I worked in Japan off and on for nearly a decade and often heard people say that marriage was more of a business and didn't encompass the whole being. Men would say, "I got married because you have to marry to be respected as a man. You can't get a job in a good company if you're not married." Similarly, women often said, "If you're a woman and you're not married, it looks bad on you, it's hard to fit in, and you can't have children or you and your child will be shamed." As a result, many people in Japan get married to anyone, whether they're attracted to them or not, because in that culture marriage makes you legitimate, which is true in many cultures. In fact, I once asked several men why they regularly visited hostess clubs (night clubs that employ female staff to act like "rent-a-girlfriends" to men), and they all said similar sentiments: "My wife is cool with it. That's our culture. She doesn't love me either. She's thrilled that I'm gone and I'm not bugging her for sex or company." Clearly, in the Japanese culture, the concept of marriage is viewed very differently than the widely held beliefs of it in the West, showing that marriage cannot be a one-size-fits-all concept.
An Evolving View of Marriage
Since marriage has evolved so much over the ages, and different cultures have different views of it even today, perhaps it's time for the age-old institution to evolve yet again. Maybe the tenets of a successful marriage should not be whether the couple stays monogamous for decades, but rather whether the couple openly communicates about what their unique marriage will look like, what will be deemed acceptable and what will not, and then honoring that joint decision.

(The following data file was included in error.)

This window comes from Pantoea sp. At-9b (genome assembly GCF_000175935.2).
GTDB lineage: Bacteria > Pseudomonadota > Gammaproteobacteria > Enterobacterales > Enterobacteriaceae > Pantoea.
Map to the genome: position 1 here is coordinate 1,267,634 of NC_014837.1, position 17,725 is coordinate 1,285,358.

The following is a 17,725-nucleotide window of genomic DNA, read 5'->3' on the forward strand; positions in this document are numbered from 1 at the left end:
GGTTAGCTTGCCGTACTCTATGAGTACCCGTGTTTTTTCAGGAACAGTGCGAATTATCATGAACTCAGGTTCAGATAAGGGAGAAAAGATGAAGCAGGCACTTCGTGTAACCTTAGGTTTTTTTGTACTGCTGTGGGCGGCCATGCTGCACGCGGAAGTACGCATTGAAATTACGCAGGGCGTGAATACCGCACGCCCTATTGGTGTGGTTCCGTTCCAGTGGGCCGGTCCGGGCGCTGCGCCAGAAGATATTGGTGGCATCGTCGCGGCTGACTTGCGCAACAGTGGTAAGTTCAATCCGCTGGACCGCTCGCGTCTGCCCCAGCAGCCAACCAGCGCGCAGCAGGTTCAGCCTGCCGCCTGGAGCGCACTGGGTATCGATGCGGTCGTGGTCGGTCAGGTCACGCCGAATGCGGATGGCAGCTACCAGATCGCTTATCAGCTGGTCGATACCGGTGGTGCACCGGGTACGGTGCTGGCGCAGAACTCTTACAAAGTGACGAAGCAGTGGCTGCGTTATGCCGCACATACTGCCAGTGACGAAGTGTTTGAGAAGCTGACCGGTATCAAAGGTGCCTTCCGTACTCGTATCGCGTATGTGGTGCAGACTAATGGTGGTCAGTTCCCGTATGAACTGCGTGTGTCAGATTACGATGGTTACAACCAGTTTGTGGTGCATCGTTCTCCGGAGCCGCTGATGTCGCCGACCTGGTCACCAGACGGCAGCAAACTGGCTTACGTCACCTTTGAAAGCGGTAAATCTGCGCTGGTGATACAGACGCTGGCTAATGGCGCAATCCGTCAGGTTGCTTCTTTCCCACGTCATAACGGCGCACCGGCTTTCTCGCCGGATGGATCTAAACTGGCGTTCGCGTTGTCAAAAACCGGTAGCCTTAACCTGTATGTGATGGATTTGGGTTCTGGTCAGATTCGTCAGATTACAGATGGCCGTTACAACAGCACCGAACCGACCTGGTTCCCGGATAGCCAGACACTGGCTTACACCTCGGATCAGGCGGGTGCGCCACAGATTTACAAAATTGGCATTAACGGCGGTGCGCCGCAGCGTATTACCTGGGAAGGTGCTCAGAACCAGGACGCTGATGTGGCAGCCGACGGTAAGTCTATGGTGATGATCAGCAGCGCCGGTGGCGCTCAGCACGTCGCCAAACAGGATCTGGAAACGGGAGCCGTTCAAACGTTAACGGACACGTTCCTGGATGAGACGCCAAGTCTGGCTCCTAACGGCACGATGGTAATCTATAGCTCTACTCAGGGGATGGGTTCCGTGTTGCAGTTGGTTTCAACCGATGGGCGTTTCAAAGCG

For example, most couples that end up on my couch say that they have fallen into complacency. One or both people in the relationship have checked out, but they don't want to divorce for the sake of their children. Or they still love each other, valuing each other as a support system and as close friends, but don't feel sexual toward one another. Or one partner feels the need for solitude to work on themself, separate from the responsibilities required in a relationship. In any of these cases, they're all frustrated by the limitations put upon them by the traditional expectations of marriage.
I always tell my clients to create a vision plan of what they want their marriage to look like and what they'd both be okay with. This will enable their relationship to grow within the confines of how they, as a unique couple, define marriage. One of my couples took a year off; another couple decided to live separately but stay BFF's because they enjoyed each other's friendship, but the passion died. And guess what eventually happened to both couples? They ended up back together again because they had breathing room and felt that simply having the freedom to do what they wanted shifted their energy back to their original partner. Sometimes, as the saying goes, "absence makes the heart grow fonder." But perhaps "abstinence" could be an appropriate substitution in that statement?